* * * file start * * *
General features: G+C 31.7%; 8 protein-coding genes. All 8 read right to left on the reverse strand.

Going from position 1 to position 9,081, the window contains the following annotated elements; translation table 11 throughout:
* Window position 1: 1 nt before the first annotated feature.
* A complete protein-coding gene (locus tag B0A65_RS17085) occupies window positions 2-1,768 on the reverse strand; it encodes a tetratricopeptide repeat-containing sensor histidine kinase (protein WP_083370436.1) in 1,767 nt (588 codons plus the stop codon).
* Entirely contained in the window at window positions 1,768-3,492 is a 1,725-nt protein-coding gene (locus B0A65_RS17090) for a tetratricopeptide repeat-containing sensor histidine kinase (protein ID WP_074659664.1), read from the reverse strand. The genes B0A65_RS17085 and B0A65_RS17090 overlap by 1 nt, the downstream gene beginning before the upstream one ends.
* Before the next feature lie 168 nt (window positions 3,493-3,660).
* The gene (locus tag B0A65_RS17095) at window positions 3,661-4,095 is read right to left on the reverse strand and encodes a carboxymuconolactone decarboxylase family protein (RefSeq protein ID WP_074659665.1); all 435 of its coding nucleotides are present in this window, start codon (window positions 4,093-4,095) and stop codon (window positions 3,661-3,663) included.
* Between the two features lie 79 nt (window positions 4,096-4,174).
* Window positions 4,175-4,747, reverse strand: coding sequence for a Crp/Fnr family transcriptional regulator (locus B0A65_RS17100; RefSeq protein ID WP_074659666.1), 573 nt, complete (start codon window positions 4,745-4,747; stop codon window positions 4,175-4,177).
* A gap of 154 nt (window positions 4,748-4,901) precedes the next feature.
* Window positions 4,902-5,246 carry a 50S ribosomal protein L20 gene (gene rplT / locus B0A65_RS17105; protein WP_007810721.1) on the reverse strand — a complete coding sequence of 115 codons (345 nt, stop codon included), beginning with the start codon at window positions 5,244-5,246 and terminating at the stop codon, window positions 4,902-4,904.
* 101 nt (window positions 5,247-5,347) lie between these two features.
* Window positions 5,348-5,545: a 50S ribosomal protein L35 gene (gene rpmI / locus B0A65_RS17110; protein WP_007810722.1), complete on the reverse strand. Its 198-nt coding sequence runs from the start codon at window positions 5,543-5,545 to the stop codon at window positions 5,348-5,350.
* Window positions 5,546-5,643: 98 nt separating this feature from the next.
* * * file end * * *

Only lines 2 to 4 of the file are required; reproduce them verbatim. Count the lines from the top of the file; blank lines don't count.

Going from position 1 to position 9,081, the window contains the following annotated elements; translation table 11 throughout:
* Window position 1: 1 nt before the first annotated feature.
* A complete protein-coding gene (locus tag B0A65_RS17085) occupies window positions 2-1,768 on the reverse strand; it encodes a tetratricopeptide repeat-containing sensor histidine kinase (protein WP_083370436.1) in 1,767 nt (588 codons plus the stop codon).